I admit, I have been guilty of this. Once you get started doing CSS layouts, it's easy to get sucked into the use of DIV tags for everything. At one point, I was even working on a site where every paragraph was surrounded by <div class="para">...</div>. That's a bit excessive. But it's completely understandable. When you're first learning CSS layouts, it's hard enough to understand how to get the page to look the way you want it to look without worrying about whether or not you're using semantic markup to create your Web page. And besides, nearly every example written uses the div tag to demonstrate how to put up CSS layouts, why should you be any different?
Start Thinking Semantically
When you're trying to set up a Web page where the styles are separated from the content, you should also be trying to markup your content so that it defines the content that is contained in it. The way you do this is by thinking about the structure of your page and what the elements you're placing on the page are rather than just what they're going to look like. For example, this About Web page has some standard elements in the design.
- At the top is the breadcrumb trail
- The About logo
- A search bar/box
- Navigation on the left (divided into sub-sections)
- Navigation in two columns on the right
- A title, sub-title, and author information
- Body content in the middle of the page
- Ads in various locations on the page
Now it would be easy to simply mark up these sections as divs and then give them all unique ids and be done with it. But semantically, these are not all just divisions of the content, in fact, in many cases they have very specific roles on the page.
- The breadcrumb
Arguably, this is not the most important part of the page, but it still is a header of sorts. I would mark this up as an <h5> or <h6> to state to the browser that it's a header, but it's not a very important one.
Using CSS we can style these tags to look however we want them to look. Don't think of <h1> as "big, bold, and ugly" - think of it as "the most important header on the page". So an h5 header is saying "this is a fairly low-importance header on the page", not "small and bold".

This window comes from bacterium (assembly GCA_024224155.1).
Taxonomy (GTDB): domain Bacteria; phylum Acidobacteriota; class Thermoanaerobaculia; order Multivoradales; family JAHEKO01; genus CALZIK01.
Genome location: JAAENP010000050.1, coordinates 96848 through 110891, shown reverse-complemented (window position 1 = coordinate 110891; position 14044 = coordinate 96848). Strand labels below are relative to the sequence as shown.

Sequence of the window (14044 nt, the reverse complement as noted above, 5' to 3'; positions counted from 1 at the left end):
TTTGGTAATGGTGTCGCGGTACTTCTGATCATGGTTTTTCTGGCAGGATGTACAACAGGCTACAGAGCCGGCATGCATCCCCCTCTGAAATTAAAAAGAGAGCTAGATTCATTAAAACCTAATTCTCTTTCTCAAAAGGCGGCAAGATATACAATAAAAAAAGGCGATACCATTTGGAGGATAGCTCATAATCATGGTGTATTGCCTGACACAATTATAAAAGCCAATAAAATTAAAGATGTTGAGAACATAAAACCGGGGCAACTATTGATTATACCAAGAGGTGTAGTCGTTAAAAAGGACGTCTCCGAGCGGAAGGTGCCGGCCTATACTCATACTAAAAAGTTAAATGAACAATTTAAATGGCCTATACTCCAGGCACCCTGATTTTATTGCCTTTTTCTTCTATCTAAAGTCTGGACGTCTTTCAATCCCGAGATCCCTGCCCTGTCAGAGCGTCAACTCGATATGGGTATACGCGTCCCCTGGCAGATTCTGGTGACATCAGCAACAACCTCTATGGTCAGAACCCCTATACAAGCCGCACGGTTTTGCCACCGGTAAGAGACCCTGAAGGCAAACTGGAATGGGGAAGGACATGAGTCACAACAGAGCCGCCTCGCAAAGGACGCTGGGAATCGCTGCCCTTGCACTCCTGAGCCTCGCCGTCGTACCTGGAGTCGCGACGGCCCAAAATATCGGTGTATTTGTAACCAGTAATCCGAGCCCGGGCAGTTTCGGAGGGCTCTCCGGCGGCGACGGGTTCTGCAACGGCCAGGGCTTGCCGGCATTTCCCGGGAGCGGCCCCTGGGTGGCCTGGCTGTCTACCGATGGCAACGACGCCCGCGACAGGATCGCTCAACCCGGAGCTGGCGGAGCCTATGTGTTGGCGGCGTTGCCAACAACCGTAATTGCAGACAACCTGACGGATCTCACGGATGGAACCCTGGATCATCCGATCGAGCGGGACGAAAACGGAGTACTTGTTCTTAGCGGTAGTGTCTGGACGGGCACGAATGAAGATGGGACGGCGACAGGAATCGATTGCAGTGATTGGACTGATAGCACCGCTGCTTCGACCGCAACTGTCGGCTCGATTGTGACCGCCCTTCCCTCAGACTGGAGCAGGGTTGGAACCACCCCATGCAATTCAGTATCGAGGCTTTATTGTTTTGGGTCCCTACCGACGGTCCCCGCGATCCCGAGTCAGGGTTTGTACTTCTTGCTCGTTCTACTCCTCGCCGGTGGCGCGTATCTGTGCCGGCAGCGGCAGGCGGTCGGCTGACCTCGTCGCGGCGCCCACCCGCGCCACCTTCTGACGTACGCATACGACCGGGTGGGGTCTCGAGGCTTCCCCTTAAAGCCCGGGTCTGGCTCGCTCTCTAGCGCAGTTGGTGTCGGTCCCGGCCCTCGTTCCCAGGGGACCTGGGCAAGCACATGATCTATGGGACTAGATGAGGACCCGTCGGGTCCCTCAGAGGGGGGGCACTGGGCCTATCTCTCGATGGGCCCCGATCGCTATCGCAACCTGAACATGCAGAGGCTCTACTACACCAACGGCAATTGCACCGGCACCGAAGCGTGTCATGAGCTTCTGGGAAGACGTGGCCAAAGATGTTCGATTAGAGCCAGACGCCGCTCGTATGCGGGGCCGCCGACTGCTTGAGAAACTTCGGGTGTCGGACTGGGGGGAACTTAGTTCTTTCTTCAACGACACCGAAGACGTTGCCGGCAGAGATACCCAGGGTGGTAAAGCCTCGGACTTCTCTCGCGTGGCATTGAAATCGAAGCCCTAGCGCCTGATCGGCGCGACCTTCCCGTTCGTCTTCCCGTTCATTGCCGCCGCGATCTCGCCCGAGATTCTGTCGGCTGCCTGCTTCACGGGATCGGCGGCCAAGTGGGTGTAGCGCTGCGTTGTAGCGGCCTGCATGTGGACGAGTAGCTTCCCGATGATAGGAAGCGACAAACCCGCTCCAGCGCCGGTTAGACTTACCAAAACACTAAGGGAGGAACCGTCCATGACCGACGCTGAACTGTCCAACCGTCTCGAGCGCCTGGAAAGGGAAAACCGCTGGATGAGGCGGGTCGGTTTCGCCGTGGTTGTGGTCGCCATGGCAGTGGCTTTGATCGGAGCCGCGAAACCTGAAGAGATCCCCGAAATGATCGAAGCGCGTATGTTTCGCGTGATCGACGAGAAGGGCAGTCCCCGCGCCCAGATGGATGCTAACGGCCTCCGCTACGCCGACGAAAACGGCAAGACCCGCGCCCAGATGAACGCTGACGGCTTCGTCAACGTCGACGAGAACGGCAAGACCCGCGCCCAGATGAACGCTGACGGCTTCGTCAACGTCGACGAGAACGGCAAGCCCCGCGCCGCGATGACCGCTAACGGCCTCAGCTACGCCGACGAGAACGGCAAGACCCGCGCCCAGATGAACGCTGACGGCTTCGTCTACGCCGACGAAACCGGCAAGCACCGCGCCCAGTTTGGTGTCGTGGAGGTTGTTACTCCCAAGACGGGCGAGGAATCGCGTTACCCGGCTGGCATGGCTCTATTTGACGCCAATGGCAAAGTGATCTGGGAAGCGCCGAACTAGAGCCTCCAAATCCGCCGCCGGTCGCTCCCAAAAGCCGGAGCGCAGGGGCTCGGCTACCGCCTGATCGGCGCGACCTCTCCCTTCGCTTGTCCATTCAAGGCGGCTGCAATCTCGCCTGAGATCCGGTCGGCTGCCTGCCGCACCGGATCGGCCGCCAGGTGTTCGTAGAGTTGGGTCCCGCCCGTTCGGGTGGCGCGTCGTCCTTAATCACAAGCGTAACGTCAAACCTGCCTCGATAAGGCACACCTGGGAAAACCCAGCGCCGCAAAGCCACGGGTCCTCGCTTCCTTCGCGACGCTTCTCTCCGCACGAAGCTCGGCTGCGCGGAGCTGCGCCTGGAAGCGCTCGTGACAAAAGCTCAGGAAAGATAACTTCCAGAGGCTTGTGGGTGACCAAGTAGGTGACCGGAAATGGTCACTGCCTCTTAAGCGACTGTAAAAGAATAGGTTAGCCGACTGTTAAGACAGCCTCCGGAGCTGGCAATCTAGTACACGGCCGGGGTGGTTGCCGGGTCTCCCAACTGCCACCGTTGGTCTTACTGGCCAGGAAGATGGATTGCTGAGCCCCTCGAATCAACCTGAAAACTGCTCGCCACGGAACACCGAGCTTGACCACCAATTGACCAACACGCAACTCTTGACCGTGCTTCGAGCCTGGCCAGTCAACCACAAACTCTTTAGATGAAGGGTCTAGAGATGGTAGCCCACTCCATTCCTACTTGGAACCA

- The About logo
You have a choice here. If you think that this logo should be given prominence on the page, then use an <h1> header on the image. If you just want it to be an image - then use an <img> tag and put an id on it that indicates it's the logo.
- The search bar/box
Another header - probably <h4>. It's more important than the breadcrumb, but not really high priority.
- Navigation - left or right
Navigation is 99.99% of the time a list of links. So, if you're using a list for your navigation, then use a list for your markup. The About lists tend to have a header item at the top ("Essentials" on the left or "More About the DIV Tag" on the right). I would call these out with a header tag around the list item:
<li><h4>Essentials</h4></li>Then you can use IDs descendant selectors to style the specific areas (like the left and right headers).
- Title, sub-title, and author information
These are clearly headers. Even the image in the author information can be styled using headers - you don't even need an img tag if you don't want to use one.
- Body content
Here's our first div. But be sure to use paragraph tags for the paragraphs inside it and header tags for headers, etc.
These can also be divs, but many sites are using iframes to place their ads. If you do this, you don't need to surround it with a div, just style the iframe.
Use Divs for Divisions
I'm, by no means, advocating that we stop using divs. Let's just start using them where we need to use them, and use the other tags we have available when they should be used. Divs are meant to be logical divisions of content on the page.
In the above example, there may be div tags that I didn't mention to help lay out the page. But use them only once you've used up your semantic markup.